We try to keep the printed newsletter to a 2-page maximum, which means that we won’t list all the share items’ descriptions every week, but refer you to previous newsletters for information on items that have already appeared in your shares. In our newsletter, we try to give you an accurate listing of the produce in your box; however, since the newsletter is published before the harvest, we may sometimes substitute some vegetables for others. The information provided here is also published each week on our website under the NEWSLETTERS tab.
**Also, if you’re having trouble identifying any unfamiliar produce, please look for “Veggie ID” with addit ional information on our website under CSA INFO or under RECIPES.
THIS WEEK’S SHARE
PUPRLE GREEN BEANS (Royal Burgandy): brilliant purple, smooth, round, meaty pods; add stunning color to salads when used raw; pods turn dark green when cooked; excellent fresh or frozen,
-How to use: raw in salads, steamed, sautéed, stir-fried, etc.
-How to store: refrigerate in plastic bag for up to 1 week.
CUCUMBERS: You will receive Little Leaf (considered a pickling cucumber with blocky, medium-length, distinctively bright emerald green fruits, which are good for fresh eating and pickling) and/or Olympian (considered a slicing cucumber with dark green, straight 8- to 9-inch fruit; crisp with fresh flavor). See Week 8 newsletter for usage and storage tips.
GARLIC: a bulb of several papery white cloves; believed to help in fighting infections and bolstering the immune system; Keep in mind, especially because these are “fresh” bulbs, light and moisture can cause mold to grow, so store garlic at room temperature in a dry, dark place that has plenty of air circulation. See Week 6 newsletter for usage and storage tips.
KALE or COLLARDS: You will receive either Green Curly (well-ruffled, curly green leaves on green stems; this variety makes a good, roasted “kale chip”) or Collard Greens (dark-green, flat, large leaf; may be substituted for kale or other hearty greens recipes; use large leaf rolled up as a wrap and stuff with vegetables or hummus.). See Week 5 newsletter for usage and storage tips.
RED LETTUCE (Cherokee): medium-sized heads with thick, crisp leaves that have a dark red color with no brown overtones. See Week 6 newsletter for usage and storage tips. &nbs p;
PEACHES/RED PEARS: Fri/Sat members received a surprise of Peaches last week, so Wed members will receive them this week. If we have enough for the end of the week, we will share with Fr/Sat again. You will receive Red Haven Peaches (an early rosy-orange skinned peach with firm, creamy yellow flesh; mature peaches will continue to ripen after they are picked; unfortunately many of them are very small, but we wanted you to at least have a taste of summer) AND/OR Red Clapp’s Pears (one of the first fresh-eating pears on the market; very red fruit is sweet, fine-grained with very white flesh and excelle nt flavor).
-How to use: can be eaten raw, sliced in salads, hot cereals, yogurts, stuffings, sauces, or butters; can be prepared by juicing, baking, poaching or sauteing; coat slices with lemon juice to keep from darkening.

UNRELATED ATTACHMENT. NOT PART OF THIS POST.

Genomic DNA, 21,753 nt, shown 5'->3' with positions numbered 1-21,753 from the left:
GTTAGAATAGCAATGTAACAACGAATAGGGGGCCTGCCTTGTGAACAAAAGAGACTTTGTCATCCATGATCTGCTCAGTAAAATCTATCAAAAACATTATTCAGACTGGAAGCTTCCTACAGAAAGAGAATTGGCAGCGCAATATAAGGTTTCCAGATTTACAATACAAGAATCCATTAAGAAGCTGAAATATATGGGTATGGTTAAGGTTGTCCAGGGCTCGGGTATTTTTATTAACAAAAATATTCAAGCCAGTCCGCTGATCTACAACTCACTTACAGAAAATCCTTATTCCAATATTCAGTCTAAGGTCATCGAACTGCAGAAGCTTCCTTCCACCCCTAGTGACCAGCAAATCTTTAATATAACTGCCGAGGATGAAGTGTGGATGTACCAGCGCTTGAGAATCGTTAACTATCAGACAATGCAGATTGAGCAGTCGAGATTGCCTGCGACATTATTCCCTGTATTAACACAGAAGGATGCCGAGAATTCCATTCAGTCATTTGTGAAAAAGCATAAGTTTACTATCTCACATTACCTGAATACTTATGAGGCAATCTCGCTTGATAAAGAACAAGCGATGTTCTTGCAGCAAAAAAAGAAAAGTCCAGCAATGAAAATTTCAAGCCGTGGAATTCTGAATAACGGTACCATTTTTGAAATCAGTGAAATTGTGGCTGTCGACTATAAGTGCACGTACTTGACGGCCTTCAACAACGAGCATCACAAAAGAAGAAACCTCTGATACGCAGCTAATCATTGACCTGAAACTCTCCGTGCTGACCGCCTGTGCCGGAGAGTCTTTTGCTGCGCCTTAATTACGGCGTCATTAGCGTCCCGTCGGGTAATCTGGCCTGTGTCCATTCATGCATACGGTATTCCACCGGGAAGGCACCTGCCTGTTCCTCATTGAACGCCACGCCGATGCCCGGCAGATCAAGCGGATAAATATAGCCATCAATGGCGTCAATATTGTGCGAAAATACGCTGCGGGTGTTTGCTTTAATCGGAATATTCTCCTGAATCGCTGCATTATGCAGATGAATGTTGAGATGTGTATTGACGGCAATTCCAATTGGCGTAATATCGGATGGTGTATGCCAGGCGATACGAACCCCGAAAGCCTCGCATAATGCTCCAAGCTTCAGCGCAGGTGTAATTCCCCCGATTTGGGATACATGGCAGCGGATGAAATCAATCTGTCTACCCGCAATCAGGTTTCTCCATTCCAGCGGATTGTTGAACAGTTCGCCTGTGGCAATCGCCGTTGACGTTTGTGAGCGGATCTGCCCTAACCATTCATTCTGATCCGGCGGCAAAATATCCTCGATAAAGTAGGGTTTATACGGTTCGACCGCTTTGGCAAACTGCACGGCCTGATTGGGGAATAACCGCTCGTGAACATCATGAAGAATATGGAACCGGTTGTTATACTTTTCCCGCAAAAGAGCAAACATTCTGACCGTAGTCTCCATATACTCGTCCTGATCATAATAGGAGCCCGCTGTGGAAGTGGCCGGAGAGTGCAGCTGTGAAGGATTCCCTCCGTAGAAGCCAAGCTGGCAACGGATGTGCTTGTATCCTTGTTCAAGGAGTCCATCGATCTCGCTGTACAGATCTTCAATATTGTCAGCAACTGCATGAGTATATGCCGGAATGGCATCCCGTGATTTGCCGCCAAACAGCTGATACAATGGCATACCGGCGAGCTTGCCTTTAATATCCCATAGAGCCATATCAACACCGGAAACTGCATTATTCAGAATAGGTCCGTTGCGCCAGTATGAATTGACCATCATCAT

-How to store: ripening can occur either at room temperature or in the refrigerator; remove from refrigerator several days before eating; this variety of pear can store for 6 weeks in regular storage.
POTATOES: You will receive Yukon Gold (yellowish brown skin with yellow dry flesh and pink eyes; long storage and good tasting; perfect baked, boiled, mashed or fried ) and Red Norland (smooth, red skin and white flesh; great baked, boiled, or roasted). See Week 7 newsletter for usage and storage tips.
SUMMER SQUASH or ZUCCHINI: You will receive some variety of Green or Yellow Zucchini (gourmet golden or green zucchini with uniform, cylindrical fruits), Safari (green zucchini with attractive white stripes) , or Zephyr Summer Squash ( distinctive, slender fruits are yellow with faint white stripes and light-green blossom ends with a nutty flavor). See Week 5 newsletter for usage and storage tips.
TOMATOES: You will receive something of the following varieties: Sun Gold Cherry (exceptionally sweet, bright tangerine-orange cherry tomato; less acidic than the red cherry tomato, so slightly less bland in flavor; popular as a garnish, in salads, or as a cooked side dish that can be sauteed with herbs) OR a Mixed Cherry Medley (includes a colorful variety of the orange Clementine, red Mountain Magic, and the green SunGreen tomaotes).
-How to use: saute, bake, broil, or grill; eat raw in salads or add to soups, stews, or sauces.
-How to store: keep at room temperature for up to 1 week.
WATERMELON: You will receive Mini Love (sweet and firm, oval-round fruits avg. 5–7 lb and distinctive, bright green rind with dark green stripes and dense, bright red flesh).
-H ow to use: slice, dice and serve as drinks, salads, or salsa.
-How to store: if melon seems not quite ripe, store at room temperature until sweet smell is coming from the soft, stem end; then store in the refrigerator.
1. ROAD CONSTRUCTION ON HAYES RD. SEEMS COMPLETED: For those of you coming out to the farm, it looks like the construction gang has moved along, so the road should be clear all week.
2. FAMILY FARM HIKE on FRIDAY, Aug. 20, from 4-5 PM: Come join us for a guided monthly exploratory walk around Tantre Farm with CSA member, Alisse Portnoy, who teaches at the University of Michigan. She and her daughter are in their twelfth year of once-a-week, long visits to the farm. They look forward to sharing some of its treasures and treasure spots with you. We’ll use all our senses and appropriate social distancing as we take an approx. 45-60 minute hike. Please feel free to wear a mask if it makes you more comfortable, but not required.& nbsp; Meet at the picnic tables behind the Main House.